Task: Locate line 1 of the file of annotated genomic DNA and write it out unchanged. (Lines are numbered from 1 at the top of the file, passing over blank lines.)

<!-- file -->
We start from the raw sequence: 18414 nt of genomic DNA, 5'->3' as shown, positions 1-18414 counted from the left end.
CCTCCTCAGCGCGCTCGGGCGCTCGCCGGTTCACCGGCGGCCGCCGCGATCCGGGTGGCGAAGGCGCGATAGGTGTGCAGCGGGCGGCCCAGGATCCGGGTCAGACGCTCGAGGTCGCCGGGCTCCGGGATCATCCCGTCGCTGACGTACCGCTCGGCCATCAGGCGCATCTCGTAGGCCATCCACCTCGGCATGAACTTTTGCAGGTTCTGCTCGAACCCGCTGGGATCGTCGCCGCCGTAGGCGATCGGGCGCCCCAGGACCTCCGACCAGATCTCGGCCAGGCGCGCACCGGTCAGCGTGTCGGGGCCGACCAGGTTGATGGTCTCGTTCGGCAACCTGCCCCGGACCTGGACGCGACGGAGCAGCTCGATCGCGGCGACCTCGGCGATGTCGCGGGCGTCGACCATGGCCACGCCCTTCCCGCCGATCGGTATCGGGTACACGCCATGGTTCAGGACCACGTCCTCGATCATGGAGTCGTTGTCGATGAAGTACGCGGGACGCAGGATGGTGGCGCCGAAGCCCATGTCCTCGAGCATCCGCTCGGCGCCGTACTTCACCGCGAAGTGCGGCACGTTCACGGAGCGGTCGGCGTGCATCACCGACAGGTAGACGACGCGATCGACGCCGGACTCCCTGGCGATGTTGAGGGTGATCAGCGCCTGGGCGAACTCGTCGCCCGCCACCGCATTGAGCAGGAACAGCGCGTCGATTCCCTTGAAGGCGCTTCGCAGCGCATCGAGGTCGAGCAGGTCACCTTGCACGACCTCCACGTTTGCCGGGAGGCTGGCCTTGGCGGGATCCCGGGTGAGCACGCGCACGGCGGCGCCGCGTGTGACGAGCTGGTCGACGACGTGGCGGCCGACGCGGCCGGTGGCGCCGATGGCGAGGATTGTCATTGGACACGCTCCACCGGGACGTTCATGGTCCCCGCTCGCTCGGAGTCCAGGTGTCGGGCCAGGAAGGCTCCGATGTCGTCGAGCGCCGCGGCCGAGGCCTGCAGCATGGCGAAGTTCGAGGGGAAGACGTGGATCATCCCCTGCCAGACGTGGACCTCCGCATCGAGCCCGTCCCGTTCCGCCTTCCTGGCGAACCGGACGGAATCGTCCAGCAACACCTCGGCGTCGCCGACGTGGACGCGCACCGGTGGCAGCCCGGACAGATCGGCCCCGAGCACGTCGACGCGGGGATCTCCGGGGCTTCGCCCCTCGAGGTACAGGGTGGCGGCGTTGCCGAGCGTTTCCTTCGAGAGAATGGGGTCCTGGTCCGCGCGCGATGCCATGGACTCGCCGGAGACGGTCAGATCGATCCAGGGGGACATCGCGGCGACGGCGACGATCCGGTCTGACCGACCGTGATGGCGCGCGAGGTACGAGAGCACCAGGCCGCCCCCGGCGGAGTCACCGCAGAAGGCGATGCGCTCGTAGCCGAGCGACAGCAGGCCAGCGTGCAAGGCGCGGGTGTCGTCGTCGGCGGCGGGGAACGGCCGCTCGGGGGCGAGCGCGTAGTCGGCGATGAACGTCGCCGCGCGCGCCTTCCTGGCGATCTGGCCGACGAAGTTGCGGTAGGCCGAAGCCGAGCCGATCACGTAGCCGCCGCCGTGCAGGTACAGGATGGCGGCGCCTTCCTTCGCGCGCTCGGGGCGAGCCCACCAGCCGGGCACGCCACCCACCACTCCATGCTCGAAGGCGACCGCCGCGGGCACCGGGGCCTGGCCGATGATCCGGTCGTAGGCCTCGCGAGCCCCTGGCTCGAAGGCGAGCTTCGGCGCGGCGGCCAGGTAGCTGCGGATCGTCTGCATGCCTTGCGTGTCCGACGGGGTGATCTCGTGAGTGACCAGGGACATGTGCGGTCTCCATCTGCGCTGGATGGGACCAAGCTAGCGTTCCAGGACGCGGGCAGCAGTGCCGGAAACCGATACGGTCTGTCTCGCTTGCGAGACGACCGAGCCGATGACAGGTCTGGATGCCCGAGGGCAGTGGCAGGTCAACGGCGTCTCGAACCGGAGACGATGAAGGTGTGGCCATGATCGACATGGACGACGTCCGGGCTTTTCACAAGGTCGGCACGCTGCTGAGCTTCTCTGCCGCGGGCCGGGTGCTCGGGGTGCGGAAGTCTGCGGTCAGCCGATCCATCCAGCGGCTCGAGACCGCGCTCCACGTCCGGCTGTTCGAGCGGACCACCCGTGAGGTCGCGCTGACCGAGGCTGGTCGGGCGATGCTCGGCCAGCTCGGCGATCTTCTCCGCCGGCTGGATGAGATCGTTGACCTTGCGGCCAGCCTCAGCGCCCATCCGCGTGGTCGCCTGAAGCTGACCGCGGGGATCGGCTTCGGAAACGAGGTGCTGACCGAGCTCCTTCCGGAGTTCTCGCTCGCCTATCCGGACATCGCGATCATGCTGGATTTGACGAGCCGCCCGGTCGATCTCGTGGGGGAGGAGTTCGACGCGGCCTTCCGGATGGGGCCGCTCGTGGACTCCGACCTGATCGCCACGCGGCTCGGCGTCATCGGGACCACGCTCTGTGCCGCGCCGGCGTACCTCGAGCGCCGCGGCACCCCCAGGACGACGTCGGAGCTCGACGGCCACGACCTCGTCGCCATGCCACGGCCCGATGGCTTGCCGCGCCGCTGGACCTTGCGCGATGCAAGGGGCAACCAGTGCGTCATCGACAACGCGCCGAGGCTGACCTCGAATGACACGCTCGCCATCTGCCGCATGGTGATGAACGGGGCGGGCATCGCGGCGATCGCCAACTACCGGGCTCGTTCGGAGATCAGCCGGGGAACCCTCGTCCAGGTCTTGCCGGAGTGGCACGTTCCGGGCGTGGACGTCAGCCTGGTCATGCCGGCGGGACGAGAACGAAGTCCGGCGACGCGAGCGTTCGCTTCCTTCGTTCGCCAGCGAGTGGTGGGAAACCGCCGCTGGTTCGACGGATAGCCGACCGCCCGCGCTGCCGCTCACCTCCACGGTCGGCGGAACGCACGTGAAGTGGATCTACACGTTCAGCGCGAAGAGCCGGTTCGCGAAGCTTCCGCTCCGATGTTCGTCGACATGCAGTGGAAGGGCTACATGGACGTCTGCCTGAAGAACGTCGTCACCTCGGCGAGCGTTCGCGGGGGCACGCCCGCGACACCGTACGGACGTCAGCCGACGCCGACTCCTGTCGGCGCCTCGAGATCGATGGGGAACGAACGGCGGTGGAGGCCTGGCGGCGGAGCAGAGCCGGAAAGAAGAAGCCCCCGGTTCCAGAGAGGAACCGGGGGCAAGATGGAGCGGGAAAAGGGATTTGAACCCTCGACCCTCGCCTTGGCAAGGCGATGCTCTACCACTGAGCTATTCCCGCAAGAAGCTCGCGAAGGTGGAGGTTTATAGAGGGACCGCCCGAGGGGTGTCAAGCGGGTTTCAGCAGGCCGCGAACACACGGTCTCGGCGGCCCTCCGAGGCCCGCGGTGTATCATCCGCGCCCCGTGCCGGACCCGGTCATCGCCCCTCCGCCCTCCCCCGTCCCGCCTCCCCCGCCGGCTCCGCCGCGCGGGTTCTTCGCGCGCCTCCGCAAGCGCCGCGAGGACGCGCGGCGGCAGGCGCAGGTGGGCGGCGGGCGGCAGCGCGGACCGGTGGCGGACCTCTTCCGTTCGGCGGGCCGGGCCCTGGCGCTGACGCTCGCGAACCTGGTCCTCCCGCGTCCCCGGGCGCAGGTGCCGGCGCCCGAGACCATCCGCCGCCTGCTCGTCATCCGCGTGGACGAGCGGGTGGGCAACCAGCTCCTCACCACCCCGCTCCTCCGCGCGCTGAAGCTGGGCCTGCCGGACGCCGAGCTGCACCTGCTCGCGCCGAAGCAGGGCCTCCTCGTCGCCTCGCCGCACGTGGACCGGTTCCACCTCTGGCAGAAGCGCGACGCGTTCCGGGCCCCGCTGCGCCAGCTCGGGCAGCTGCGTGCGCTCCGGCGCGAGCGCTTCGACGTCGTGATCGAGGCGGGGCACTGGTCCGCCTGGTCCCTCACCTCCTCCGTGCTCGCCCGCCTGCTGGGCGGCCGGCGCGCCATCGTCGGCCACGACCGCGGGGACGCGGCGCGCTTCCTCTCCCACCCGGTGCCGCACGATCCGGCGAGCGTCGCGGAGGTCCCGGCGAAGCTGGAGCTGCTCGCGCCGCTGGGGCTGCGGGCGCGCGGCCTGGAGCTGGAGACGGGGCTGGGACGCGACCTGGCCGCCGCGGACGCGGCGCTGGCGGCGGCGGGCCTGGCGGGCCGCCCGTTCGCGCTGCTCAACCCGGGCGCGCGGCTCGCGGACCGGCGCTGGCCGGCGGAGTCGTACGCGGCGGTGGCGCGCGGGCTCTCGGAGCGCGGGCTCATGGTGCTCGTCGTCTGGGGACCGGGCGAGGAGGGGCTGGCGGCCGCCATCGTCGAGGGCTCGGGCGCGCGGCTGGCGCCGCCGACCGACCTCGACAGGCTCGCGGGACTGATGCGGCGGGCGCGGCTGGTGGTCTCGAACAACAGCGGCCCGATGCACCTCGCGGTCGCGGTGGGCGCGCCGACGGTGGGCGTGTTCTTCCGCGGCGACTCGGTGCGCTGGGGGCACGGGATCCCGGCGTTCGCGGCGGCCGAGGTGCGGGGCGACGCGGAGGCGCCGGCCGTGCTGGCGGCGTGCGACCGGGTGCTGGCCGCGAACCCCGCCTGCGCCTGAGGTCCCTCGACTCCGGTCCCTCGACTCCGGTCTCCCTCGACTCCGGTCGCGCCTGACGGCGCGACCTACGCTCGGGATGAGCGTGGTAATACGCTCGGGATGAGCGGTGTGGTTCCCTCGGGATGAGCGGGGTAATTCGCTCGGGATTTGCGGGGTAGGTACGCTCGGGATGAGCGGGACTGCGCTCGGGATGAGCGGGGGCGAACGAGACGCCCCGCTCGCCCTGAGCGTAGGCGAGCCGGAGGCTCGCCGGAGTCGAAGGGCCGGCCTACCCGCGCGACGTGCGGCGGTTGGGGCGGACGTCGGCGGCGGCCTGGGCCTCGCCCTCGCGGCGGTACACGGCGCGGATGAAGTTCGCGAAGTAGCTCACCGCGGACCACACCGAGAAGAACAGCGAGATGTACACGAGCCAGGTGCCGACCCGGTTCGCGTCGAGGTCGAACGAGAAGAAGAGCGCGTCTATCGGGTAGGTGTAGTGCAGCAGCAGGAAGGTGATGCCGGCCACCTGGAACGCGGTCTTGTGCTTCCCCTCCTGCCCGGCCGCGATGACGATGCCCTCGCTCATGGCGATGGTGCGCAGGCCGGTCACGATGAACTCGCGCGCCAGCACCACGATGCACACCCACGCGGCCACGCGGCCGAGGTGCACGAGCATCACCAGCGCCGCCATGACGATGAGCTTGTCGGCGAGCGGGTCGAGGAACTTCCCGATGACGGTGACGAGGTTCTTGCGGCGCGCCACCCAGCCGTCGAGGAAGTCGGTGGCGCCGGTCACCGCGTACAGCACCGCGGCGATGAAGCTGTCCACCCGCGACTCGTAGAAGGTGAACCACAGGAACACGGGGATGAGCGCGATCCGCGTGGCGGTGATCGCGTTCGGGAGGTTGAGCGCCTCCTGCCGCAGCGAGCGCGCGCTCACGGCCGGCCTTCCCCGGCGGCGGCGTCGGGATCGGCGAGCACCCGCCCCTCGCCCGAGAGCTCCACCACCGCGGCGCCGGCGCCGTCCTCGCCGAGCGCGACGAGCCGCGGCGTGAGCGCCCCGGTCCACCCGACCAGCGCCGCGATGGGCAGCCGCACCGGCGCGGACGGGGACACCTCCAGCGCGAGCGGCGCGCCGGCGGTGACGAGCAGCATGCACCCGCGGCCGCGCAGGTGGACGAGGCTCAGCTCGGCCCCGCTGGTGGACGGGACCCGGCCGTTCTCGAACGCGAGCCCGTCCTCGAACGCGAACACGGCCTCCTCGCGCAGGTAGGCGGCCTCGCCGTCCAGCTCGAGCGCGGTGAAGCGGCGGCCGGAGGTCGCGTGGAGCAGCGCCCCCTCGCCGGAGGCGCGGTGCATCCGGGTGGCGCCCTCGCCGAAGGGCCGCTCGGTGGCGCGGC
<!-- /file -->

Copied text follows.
We start from the raw sequence: 18414 nt of genomic DNA, 5'->3' as shown, positions 1-18414 counted from the left end.